Top 50 retailing giants: $3 billion king tops rankings
Carole Sloan -- Home Textiles Today, July 26, 2004
New York — Wal-Mart has become the first $3 billion retailer in the home textiles world with sales of $3.05 billion in 2003.
Interestingly, Bentonville, Ark.-based Wal-Mart barely increased its lead over JCPenney, the long-time No. 1 home textiles player. And Penney, despite a good year in home textiles, just managed to keep ahead of Target, now firmly in third place in the home textiles derby.
Each is being targeted by Bed Bath & Beyond, which holds a strong position in fourth place.
The Top 5 has a new member. Clifton, N.J.-based Linens 'n Things displaced Troy, Mich.-based Kmart, with the two companies swapping places in the home textiles rankings. With the new lineup of the Top 5, the group increases its market share of the home textiles world, 54 percent in 2003, compared with 52 percent in 2002.
The Top 5's share of the Top 50 in home textiles was $11,481 million, up 8 percent from $10,630 million in 2002.
The makeup of the Top 5 in the exclusive Home Textiles Today Top 50 retail giants also reflects the strength of the big box specialty retailers, now occupying two of the five slots.
Overall, home textiles retailers had revenues of $23.1 billion in 2003, up 3.6 percent from '02. The 2002 home textiles revenues were revised based on new data from the U.S. Department of Commerce, as well as that from industry suppliers and vendors.
Wal-Mart's home textiles sales increase of 4.6 percent reflected a higher than typical share of the company's softlines business. But in terms of dollar gains, the company's home textiles sales increased $335 million in 2002; the 2003 dollar increase was $135 million. Its stores increased 123 net units in '03 versus 82 in '02.
Plano, Texas-based JCPenney's home textiles sales of $2,490 million came on a 5.5 percent increase or $130 million, up from 2002's revenue of $2,360 million, a mere 1.1 percent increase which in dollars was only $25 million. Penney's increase came even with a net decline of 29 stores.
But Penney's hold on second place is being challenged by Minneapolis-based Target, again No. 3, but for 2003 a slight $65 million behind Penney with home textiles sales of $2,425 million. Target added 78 stores to its count.
With a 13.7 percent increase that drove its home textiles revenues to $2.284 billion, Bed Bath & Beyond closed the gap on Target in terms of dollars. In 2002, Target was ahead of Bed Bath & Beyond by $177 million; in 2003, it was $141 million. In '03, Union City, N.J.-based Bed Bath & Beyond added 109 stores.
New to the Top 5, Linens 'n Things had home textiles sales of $1,232 million, up 6 percent from 2002 and a gain of 46 stores.
In sixth place is Kmart, with a 20.8 percent sales drop to $1,232 million reflecting the impact of store closings, inventory shortages in many areas and a restructuring of its overall strategy.
Rounding out the balance of the Top 10 are Kohl's of Menomonee Falls, Wis., which switched places with Hoffman Estates, Ill.-based Sears, now in seventh and eighth place respectively.
Despite a challenging year overall, Kohl's gained 14.5 percent in home textiles bringing its revenues to $727 million while Sears dropped 12 percent to $665 million.
T.J. Maxx/Marshalls had a 4.8 percent gain bringing its home textiles sales to $550 million, also reflecting the impact of 76 new stores. The Framingham, Mass.-based discounter held its spot in ninth place.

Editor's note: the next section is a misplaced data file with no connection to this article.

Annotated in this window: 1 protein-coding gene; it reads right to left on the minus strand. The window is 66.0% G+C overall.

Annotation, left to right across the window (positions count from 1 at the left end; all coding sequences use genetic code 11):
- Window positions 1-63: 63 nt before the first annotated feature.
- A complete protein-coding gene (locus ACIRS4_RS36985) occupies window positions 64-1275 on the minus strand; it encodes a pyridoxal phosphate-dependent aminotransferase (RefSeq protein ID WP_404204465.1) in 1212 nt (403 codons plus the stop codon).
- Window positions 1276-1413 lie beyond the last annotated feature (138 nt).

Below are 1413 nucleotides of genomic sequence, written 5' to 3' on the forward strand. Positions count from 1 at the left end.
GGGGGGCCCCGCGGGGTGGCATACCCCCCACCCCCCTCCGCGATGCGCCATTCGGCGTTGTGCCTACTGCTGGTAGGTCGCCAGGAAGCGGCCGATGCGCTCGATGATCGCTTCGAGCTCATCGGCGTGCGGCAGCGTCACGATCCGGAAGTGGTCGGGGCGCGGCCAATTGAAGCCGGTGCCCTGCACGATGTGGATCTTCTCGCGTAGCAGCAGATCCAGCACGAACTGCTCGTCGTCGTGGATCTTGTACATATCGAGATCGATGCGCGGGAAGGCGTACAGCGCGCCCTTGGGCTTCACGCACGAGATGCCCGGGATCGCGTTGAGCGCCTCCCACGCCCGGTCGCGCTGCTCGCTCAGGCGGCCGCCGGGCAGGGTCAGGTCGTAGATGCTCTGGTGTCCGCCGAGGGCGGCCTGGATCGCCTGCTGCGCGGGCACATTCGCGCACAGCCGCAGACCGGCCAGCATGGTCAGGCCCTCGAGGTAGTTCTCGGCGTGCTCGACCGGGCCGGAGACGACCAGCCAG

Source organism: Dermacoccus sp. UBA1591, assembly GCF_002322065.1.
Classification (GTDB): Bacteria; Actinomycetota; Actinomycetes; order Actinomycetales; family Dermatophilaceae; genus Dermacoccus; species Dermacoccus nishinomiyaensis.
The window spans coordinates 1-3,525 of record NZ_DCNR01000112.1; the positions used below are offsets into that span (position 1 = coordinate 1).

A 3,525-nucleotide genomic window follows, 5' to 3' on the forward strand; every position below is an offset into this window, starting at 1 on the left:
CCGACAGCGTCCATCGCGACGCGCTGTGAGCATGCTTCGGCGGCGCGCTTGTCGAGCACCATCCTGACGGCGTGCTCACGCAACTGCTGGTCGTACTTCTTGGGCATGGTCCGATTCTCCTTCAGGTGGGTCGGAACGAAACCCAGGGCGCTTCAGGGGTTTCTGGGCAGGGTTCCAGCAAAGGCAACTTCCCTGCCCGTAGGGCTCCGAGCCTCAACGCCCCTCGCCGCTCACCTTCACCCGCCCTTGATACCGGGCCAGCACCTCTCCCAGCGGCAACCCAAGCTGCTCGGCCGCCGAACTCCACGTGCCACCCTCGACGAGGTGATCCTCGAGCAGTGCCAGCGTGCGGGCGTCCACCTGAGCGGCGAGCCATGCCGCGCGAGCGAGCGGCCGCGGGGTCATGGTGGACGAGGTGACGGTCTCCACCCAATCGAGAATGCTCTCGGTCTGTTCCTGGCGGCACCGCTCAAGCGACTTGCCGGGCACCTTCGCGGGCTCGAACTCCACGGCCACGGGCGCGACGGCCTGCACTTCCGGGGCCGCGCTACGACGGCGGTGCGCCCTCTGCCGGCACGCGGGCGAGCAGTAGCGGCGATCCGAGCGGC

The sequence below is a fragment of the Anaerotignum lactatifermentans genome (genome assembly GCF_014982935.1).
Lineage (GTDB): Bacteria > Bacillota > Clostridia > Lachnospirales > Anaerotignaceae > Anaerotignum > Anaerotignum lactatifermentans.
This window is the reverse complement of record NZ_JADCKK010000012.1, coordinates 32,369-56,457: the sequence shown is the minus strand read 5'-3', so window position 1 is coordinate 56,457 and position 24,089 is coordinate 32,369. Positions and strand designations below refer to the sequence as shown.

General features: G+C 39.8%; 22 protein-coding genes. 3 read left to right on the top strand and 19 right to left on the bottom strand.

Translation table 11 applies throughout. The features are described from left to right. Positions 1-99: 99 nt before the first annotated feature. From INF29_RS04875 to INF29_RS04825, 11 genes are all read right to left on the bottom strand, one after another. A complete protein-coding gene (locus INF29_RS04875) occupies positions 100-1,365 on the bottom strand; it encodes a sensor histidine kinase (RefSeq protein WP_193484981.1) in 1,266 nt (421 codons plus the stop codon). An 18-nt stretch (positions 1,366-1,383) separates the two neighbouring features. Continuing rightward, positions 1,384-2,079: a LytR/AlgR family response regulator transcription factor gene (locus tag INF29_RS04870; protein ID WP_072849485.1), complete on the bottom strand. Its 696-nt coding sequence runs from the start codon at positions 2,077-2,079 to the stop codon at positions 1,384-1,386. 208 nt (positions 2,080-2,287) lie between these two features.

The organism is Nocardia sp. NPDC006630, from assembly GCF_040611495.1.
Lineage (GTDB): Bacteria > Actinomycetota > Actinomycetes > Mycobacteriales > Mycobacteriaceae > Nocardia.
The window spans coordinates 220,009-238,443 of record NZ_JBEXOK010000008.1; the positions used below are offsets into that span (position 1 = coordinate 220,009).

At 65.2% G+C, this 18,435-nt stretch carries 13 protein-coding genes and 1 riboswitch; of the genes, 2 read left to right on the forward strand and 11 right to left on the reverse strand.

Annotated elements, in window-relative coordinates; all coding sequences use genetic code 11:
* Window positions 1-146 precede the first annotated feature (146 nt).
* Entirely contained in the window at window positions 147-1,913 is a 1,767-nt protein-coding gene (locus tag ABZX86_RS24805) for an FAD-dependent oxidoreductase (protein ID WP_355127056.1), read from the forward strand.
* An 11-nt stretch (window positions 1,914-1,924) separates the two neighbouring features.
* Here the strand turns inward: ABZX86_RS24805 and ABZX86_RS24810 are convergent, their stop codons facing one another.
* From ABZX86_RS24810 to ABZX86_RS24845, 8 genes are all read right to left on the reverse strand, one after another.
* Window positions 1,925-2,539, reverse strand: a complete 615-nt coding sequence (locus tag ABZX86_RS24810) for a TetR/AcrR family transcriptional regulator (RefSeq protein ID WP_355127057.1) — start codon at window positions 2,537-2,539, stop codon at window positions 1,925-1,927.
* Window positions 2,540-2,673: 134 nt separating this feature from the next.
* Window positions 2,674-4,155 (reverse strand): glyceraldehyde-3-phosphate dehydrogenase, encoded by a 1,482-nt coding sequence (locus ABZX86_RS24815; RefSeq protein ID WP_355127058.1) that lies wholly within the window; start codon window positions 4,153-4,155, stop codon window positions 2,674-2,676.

New to the Top 10 is Pottery Barn, a division of San Francisco-based Williams-Sonoma. In 10th place for 2003, Pottery Barn first hit the Top 50 last year when it soared to No. 14. Sales for the Pottery Barn business which includes PB Kids and PBteen were up 28.2 percent to $382 million.
Overall, the Top 10 garnered 70 percent of the Top 50 home textiles business in 2003, the same percentage as in 2002. In dollars, the '03 results were $15,037 million, up 4.4 percent from the 2002 revenues of $14,399 million.
New to the Top 50 home textiles retailers for 2003 are QVC, the direct-to-consumer that landed in the No. 28 slot; Crate & Barrel, the Northbrook, Ill.-based lifestyle home furnishings specialty retailer at No. 49; and Sure Fit, the New York manufacturer of ready-made slipcovers with a direct to consumer catalog and Internet business at No. 50.
QVC had 2003 home textiles sales of $149.6 million. The West Chester, Penn.-based retailer had total sales of $4,889 billion. Crate & Barrel, with total sales of $886.2 million, had home textiles sales of $84 million in 2003.
Sure Fit, which is operating under Chapter 11 bankruptcy protection, had direct-to-consumer sales of $77.2 million.
Pier 1, Fort Worth, Texas, joined the Top 15 in the No. 15 slot as Macy's East, which had held that position dropped to No. 17. Overall, with some minor shifting, the No. 11 through No. 14 slots were held by the same players.
The Top 15 had 2003 sales of $16,584 million, up 4.3 percent from the 2002 revenues of $15,902 million.
Among the biggest ranking changes was Anna's Linens, Costa Mesa, Calif., which soared to No. 24 from No. 40 with home textiles sales hitting $162 million, an increase of 40.9 percent; Lowe's, Mooresville, N.C., which jumped to No. 25 from No.31 on a sales gain of 17.7 percent or $153 million; and HomeGoods, Framingham, Mass., moving to No. 26 from No. 33 with sales of $152 million, a 18.8 percent increase; and Dollar General, Goodlettsville, Tenn., jumping from No. 41 to No. 36 with sales of $120 million, a 6.2 percent gain.
Overall, the Top 50 had home textiles sales of $21,397 million, up 4.2 percent from the 2002 sales of $20,397 million.
Breaking out the contributions, the Top 15 accounted for 78 percent of the Top 50, up from 77 percent in '02, while the Top 25 represented 86 percent of the total, the same as in 2002.
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